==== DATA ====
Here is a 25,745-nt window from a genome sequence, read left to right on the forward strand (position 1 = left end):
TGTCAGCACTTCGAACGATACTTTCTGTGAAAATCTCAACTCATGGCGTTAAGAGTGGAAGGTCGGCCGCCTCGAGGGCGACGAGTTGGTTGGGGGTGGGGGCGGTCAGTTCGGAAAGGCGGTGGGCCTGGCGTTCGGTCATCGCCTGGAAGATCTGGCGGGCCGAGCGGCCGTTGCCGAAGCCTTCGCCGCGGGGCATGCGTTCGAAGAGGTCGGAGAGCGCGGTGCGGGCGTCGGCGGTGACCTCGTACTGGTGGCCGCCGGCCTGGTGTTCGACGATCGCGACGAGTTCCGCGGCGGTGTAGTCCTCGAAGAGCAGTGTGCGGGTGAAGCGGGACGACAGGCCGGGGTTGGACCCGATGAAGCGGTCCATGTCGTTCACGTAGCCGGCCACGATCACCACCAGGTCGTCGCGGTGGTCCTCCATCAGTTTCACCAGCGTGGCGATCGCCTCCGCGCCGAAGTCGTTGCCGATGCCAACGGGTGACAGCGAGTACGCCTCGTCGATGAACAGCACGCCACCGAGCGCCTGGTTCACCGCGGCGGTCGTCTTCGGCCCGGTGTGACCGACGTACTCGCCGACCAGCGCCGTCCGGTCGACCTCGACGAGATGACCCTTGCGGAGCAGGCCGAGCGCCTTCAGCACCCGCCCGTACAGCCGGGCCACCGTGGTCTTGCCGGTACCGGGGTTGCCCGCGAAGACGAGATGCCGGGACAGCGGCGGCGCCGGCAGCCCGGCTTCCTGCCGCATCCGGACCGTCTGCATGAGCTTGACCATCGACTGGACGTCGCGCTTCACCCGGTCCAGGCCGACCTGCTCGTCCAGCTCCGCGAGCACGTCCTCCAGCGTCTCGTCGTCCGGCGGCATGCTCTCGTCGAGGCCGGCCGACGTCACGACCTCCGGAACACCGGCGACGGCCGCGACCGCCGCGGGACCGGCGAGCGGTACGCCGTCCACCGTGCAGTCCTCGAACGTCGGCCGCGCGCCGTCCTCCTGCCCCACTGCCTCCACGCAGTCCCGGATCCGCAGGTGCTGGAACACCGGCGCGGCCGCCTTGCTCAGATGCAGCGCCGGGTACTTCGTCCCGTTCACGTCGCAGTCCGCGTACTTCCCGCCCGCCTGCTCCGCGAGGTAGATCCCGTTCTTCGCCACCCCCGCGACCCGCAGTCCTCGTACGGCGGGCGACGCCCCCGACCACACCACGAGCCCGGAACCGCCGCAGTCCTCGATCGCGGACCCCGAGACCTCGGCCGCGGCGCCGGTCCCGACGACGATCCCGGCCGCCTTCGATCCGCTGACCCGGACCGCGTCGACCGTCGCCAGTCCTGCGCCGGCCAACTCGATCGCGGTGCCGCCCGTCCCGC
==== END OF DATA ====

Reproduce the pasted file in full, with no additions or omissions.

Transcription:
Here is a 25,745-nt window from a genome sequence, read left to right on the forward strand (position 1 = left end):
TGTCAGCACTTCGAACGATACTTTCTGTGAAAATCTCAACTCATGGCGTTAAGAGTGGAAGGTCGGCCGCCTCGAGGGCGACGAGTTGGTTGGGGGTGGGGGCGGTCAGTTCGGAAAGGCGGTGGGCCTGGCGTTCGGTCATCGCCTGGAAGATCTGGCGGGCCGAGCGGCCGTTGCCGAAGCCTTCGCCGCGGGGCATGCGTTCGAAGAGGTCGGAGAGCGCGGTGCGGGCGTCGGCGGTGACCTCGTACTGGTGGCCGCCGGCCTGGTGTTCGACGATCGCGACGAGTTCCGCGGCGGTGTAGTCCTCGAAGAGCAGTGTGCGGGTGAAGCGGGACGACAGGCCGGGGTTGGACCCGATGAAGCGGTCCATGTCGTTCACGTAGCCGGCCACGATCACCACCAGGTCGTCGCGGTGGTCCTCCATCAGTTTCACCAGCGTGGCGATCGCCTCCGCGCCGAAGTCGTTGCCGATGCCAACGGGTGACAGCGAGTACGCCTCGTCGATGAACAGCACGCCACCGAGCGCCTGGTTCACCGCGGCGGTCGTCTTCGGCCCGGTGTGACCGACGTACTCGCCGACCAGCGCCGTCCGGTCGACCTCGACGAGATGACCCTTGCGGAGCAGGCCGAGCGCCTTCAGCACCCGCCCGTACAGCCGGGCCACCGTGGTCTTGCCGGTACCGGGGTTGCCCGCGAAGACGAGATGCCGGGACAGCGGCGGCGCCGGCAGCCCGGCTTCCTGCCGCATCCGGACCGTCTGCATGAGCTTGACCATCGACTGGACGTCGCGCTTCACCCGGTCCAGGCCGACCTGCTCGTCCAGCTCCGCGAGCACGTCCTCCAGCGTCTCGTCGTCCGGCGGCATGCTCTCGTCGAGGCCGGCCGACGTCACGACCTCCGGAACACCGGCGACGGCCGCGACCGCCGCGGGACCGGCGAGCGGTACGCCGTCCACCGTGCAGTCCTCGAACGTCGGCCGCGCGCCGTCCTCCTGCCCCACTGCCTCCACGCAGTCCCGGATCCGCAGGTGCTGGAACACCGGCGCGGCCGCCTTGCTCAGATGCAGCGCCGGGTACTTCGTCCCGTTCACGTCGCAGTCCGCGTACTTCCCGCCCGCCTGCTCCGCGAGGTAGATCCCGTTCTTCGCCACCCCCGCGACCCGCAGTCCTCGTACGGCGGGCGACGCCCCCGACCACACCACGAGCCCGGAACCGCCGCAGTCCTCGATCGCGGACCCCGAGACCTCGGCCGCGGCGCCGGTCCCGACGACGATCCCGGCCGCCTTCGATCCGCTGACCCGGACCGCGTCGACCGTCGCCAGTCCTGCGCCGGCCAACTCGATCGCGGTGCCGCCCGTCCCGC